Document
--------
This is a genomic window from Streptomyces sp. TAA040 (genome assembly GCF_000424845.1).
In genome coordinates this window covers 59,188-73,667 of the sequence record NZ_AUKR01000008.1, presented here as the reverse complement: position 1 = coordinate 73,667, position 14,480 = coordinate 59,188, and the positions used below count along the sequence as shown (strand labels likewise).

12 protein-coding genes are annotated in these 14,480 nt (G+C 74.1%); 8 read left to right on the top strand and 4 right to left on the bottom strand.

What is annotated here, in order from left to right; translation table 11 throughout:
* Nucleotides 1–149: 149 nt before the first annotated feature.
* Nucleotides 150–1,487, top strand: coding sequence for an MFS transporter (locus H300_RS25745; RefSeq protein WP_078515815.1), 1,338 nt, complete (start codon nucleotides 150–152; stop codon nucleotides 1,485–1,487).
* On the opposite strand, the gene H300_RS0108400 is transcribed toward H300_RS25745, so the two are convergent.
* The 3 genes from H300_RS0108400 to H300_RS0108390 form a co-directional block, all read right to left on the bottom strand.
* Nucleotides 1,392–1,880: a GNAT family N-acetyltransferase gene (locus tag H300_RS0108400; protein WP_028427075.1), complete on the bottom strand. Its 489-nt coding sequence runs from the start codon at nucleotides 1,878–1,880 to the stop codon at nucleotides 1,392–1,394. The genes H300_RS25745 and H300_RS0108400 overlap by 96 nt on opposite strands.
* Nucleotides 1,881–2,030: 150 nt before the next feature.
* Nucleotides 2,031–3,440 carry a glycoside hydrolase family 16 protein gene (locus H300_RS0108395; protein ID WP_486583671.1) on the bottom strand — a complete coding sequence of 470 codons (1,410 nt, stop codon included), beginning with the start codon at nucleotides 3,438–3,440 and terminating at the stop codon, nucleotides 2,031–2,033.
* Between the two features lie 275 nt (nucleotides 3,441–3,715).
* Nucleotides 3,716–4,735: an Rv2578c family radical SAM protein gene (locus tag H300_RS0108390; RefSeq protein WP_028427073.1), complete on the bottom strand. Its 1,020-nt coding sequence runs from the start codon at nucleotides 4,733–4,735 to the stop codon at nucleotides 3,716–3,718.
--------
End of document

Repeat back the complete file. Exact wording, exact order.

This is a genomic window from Streptomyces sp. TAA040 (genome assembly GCF_000424845.1).
In genome coordinates this window covers 59,188-73,667 of the sequence record NZ_AUKR01000008.1, presented here as the reverse complement: position 1 = coordinate 73,667, position 14,480 = coordinate 59,188, and the positions used below count along the sequence as shown (strand labels likewise).

12 protein-coding genes are annotated in these 14,480 nt (G+C 74.1%); 8 read left to right on the top strand and 4 right to left on the bottom strand.

What is annotated here, in order from left to right; translation table 11 throughout:
* Nucleotides 1–149: 149 nt before the first annotated feature.
* Nucleotides 150–1,487, top strand: coding sequence for an MFS transporter (locus H300_RS25745; RefSeq protein WP_078515815.1), 1,338 nt, complete (start codon nucleotides 150–152; stop codon nucleotides 1,485–1,487).
* On the opposite strand, the gene H300_RS0108400 is transcribed toward H300_RS25745, so the two are convergent.
* The 3 genes from H300_RS0108400 to H300_RS0108390 form a co-directional block, all read right to left on the bottom strand.
* Nucleotides 1,392–1,880: a GNAT family N-acetyltransferase gene (locus tag H300_RS0108400; protein WP_028427075.1), complete on the bottom strand. Its 489-nt coding sequence runs from the start codon at nucleotides 1,878–1,880 to the stop codon at nucleotides 1,392–1,394. The genes H300_RS25745 and H300_RS0108400 overlap by 96 nt on opposite strands.
* Nucleotides 1,881–2,030: 150 nt before the next feature.
* Nucleotides 2,031–3,440 carry a glycoside hydrolase family 16 protein gene (locus H300_RS0108395; protein ID WP_486583671.1) on the bottom strand — a complete coding sequence of 470 codons (1,410 nt, stop codon included), beginning with the start codon at nucleotides 3,438–3,440 and terminating at the stop codon, nucleotides 2,031–2,033.
* Between the two features lie 275 nt (nucleotides 3,441–3,715).
* Nucleotides 3,716–4,735: an Rv2578c family radical SAM protein gene (locus tag H300_RS0108390; RefSeq protein WP_028427073.1), complete on the bottom strand. Its 1,020-nt coding sequence runs from the start codon at nucleotides 4,733–4,735 to the stop codon at nucleotides 3,716–3,718.